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lwpray
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Joined: 2003/6/22
Posts: 3318
Sweden

 REPENTANCE OBSOLETE?



REPENTANCE OBSOLETE?
By Leonard Ravenhill

Language is strained when one attempts to describe the Gospel as recorded by John the Apostle. Let me borrow some crutches here and use other men’s opinions. Herder, the crusading theologian of the eighteenth century, said, “It seems that John’s Gospel was written by the hand of an angel.”
Old Master Culness gets at it this way: “I believe that the writings of John have been blotted out by more penitents’ tears and have won more hearts for the Redeemer than all the rest put together.”
Let Dr. A. T. Pierson complete this triad: “Matthew corresponds to the court of Israel, Mark to the court of the priests, Luke to the court of the Gentiles. John leads us past the veil into the holy of holies. Here is the inmost temple filled with the glory of God.”

New interest in this Gospel of John was aroused in me in this way: I had preached at a certain conference, and the opinion was that there had been a real blessing. (This was gathered from the many expressions of the people.) Then came a letter. It read like this, “Dear Mr. Ravenhill, I heard you preach two nights and was very disappointed because you stressed repentance.” The writer added, “You should know that John’s Gospel was the last one written and that John never uses the word repentance once. This proves that there is no need of repentance.”


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Lars Widerberg

 2004/8/6 11:05Profile
lwpray
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Joined: 2003/6/22
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 Re: REPENTANCE OBSOLETE?



2. That argument is as useless as a swimming suit for a duck. If this letter writer knew that John wrote the last Gospel, he should have been well enough informed to know that John was also the human penman of The Revelation. That was John’s last message, and in it he uses the word repent seven times. Repentance surely must have come back into fashion again!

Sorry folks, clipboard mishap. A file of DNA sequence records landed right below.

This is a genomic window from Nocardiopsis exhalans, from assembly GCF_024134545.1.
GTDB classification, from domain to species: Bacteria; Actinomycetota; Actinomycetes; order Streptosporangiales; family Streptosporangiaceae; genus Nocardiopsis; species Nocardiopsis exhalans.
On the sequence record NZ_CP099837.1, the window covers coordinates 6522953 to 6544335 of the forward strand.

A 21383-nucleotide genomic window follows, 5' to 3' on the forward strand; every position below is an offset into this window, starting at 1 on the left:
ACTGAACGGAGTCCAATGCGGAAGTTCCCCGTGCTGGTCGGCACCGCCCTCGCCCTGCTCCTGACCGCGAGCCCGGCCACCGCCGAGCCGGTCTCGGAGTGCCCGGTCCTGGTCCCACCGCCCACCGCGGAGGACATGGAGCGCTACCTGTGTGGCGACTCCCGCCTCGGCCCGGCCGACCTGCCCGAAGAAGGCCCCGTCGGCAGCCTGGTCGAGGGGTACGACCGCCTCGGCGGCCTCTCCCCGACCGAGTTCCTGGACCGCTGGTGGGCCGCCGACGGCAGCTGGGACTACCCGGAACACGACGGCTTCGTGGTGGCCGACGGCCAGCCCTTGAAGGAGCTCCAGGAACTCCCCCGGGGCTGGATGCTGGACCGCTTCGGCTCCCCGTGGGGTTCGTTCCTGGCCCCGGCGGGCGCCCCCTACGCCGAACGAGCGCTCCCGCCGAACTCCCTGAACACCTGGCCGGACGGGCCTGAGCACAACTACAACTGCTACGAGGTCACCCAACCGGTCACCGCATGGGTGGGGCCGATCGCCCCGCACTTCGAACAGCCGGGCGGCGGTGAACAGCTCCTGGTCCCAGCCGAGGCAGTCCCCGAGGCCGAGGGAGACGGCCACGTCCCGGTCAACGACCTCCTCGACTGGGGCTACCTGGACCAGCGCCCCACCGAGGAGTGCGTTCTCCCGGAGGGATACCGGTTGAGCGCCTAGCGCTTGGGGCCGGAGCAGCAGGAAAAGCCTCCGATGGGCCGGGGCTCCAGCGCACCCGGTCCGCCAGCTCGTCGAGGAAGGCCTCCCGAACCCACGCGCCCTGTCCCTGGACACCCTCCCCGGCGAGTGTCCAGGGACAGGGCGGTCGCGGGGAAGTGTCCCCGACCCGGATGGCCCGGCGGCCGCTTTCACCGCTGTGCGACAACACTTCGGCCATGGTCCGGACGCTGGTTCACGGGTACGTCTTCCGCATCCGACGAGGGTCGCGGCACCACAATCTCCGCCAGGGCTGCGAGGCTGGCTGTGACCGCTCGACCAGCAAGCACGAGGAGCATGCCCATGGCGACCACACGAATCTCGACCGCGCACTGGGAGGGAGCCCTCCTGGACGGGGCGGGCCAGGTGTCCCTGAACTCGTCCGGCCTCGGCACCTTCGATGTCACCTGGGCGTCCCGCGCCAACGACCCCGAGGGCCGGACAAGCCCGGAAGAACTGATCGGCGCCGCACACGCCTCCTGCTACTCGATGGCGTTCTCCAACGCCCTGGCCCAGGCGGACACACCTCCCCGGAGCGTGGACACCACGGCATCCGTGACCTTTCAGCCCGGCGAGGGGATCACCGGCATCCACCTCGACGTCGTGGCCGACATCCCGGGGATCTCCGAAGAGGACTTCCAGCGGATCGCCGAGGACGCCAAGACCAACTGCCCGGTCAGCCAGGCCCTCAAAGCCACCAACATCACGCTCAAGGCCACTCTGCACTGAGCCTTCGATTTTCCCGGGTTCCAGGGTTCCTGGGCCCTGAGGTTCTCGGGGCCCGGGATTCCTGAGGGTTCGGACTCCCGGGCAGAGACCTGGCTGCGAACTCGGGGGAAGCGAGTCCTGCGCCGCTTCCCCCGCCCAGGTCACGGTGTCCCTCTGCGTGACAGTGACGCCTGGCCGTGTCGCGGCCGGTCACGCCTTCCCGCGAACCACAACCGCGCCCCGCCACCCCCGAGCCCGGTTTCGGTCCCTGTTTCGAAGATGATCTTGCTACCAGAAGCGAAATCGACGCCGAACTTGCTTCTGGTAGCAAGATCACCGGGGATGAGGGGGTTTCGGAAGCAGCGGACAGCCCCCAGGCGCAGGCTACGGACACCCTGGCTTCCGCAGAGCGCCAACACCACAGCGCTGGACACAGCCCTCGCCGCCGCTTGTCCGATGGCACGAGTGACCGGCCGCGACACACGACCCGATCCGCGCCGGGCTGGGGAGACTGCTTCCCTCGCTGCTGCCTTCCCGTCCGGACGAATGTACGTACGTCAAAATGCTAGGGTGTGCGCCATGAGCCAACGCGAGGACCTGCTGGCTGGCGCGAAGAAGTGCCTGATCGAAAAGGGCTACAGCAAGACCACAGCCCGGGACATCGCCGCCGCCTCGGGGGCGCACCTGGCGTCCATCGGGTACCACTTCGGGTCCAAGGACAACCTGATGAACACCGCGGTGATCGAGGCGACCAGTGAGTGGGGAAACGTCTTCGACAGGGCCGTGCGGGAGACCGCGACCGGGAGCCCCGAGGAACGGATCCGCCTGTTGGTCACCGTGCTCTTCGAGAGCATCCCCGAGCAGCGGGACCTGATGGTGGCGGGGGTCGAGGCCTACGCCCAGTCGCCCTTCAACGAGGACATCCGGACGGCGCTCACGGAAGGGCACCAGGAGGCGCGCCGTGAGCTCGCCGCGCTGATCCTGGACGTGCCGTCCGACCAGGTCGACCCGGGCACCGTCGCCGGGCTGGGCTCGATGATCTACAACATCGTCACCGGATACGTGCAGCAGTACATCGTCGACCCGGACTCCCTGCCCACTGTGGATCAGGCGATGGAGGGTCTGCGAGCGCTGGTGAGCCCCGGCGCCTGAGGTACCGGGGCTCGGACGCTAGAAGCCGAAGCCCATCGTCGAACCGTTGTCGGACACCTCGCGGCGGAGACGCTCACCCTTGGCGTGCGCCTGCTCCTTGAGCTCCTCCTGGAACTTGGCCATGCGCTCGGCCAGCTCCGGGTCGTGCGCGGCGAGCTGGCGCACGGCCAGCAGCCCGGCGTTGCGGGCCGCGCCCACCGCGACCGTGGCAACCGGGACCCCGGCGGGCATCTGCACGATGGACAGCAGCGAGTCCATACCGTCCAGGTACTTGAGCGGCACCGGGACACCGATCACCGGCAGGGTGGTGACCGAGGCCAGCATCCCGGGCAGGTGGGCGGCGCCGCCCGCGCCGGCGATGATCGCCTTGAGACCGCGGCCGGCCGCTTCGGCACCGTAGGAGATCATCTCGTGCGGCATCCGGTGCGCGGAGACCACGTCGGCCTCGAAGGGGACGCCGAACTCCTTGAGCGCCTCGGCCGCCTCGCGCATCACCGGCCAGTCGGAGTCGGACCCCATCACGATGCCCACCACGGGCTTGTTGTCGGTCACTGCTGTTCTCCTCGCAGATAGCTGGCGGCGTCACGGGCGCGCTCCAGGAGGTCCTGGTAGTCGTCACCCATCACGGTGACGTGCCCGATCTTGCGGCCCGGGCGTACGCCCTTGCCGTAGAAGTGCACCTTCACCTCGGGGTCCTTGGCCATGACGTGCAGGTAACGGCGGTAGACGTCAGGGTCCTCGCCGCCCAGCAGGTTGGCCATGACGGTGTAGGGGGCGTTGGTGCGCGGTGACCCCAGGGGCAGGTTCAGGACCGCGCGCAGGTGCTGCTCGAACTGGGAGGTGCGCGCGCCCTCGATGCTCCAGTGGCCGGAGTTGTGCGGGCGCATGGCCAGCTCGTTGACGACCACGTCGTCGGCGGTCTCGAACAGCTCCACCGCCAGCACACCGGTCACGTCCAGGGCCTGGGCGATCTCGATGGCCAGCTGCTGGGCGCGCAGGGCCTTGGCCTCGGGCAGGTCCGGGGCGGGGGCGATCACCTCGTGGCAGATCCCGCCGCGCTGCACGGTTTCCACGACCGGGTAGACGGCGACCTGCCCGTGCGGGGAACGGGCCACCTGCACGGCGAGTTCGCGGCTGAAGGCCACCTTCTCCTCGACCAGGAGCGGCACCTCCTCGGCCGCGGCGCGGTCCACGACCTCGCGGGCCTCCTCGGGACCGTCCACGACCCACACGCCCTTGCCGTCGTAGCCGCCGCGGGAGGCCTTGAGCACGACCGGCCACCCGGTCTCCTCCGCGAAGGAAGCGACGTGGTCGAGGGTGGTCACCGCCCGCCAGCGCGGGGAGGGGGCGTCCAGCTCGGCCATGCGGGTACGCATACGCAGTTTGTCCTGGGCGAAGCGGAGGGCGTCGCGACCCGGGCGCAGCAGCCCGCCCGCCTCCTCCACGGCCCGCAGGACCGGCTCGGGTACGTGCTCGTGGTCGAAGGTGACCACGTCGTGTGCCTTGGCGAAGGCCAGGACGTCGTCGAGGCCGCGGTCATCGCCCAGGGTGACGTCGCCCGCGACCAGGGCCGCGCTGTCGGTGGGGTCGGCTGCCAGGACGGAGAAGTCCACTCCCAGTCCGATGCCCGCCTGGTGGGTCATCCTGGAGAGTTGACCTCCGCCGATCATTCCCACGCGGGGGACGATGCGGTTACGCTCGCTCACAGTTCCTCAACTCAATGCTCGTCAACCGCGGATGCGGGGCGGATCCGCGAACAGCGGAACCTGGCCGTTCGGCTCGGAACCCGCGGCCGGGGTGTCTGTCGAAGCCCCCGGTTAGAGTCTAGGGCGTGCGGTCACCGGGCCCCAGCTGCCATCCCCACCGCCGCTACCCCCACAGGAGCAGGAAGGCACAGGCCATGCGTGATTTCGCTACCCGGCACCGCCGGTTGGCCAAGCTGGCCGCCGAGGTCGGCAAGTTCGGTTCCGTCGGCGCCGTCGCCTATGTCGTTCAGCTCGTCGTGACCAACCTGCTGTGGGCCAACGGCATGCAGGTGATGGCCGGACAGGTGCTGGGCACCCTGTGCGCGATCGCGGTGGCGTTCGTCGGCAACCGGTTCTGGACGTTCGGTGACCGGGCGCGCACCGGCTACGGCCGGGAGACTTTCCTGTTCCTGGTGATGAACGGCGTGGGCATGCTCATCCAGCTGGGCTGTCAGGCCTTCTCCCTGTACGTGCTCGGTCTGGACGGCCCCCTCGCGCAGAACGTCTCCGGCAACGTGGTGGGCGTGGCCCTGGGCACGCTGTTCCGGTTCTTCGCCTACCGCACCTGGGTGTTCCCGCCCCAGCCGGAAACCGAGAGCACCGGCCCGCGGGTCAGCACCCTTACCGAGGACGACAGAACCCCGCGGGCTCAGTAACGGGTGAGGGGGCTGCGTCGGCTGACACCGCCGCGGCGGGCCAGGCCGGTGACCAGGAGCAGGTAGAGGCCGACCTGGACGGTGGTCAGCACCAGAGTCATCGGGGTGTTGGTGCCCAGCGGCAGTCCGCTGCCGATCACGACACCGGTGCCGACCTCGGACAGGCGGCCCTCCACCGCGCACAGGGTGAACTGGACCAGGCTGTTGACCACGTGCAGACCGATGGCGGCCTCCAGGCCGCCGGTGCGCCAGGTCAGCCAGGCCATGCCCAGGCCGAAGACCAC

Let us suppose that the writer of this letter is right. Using what is called the argument of silence, he says, “Because repentance is not in the Gospel of John, it is not legitimate to use it.” Let us follow his argument for a few moments.

The word faith is used some 340 times in the New Testament, but never once is it used in John’s Gospel. So faith goes out of the window? I can’t preach on faith any more?
I am sure in my own mind that the brother who pilloried me for preaching repentance believes in hell. But does he know that not one of the terms used for hell (Gehenna, Tartarus, Hades) is ever used by John in his Gospel? So hell-fire preaching is out?


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Lars Widerberg

 2004/8/6 14:38Profile
disciplejosh
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Joined: 2003/6/13
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 Re: REPENTANCE OBSOLETE?

Lars!

Praise God for this post of yours! I have been dealing with this very issue for the last 6 weeks and have been seeking the Lord for clarity. And who does He use? Brother Ravenhill. Praise God, brother, for your post.

I was preaching on biblical repentance last week in the park and will again tomorrow morning from another angle the Lord has given me.

There are those that talk about 'believe' or 'belief', etc. is in the Gospel of John 98 times...and repentance isn't mentioned even once. And they turn right around and use that as a justification to downplay the need or place of repentance.

But as the Lord pointed out to me, "How many times do I need to say something for it to be important? 98 times? 1,000?"
If God says it once, I think it's important. Especially if it's the very first word recorded in Matthew's Gospel in Jesus' earthly ministry, and the last word to His own church in the Revelation. All we have to do is look at the consequence of unrepentance in Luke 13:3,5 to see the importance Jesus placed on it.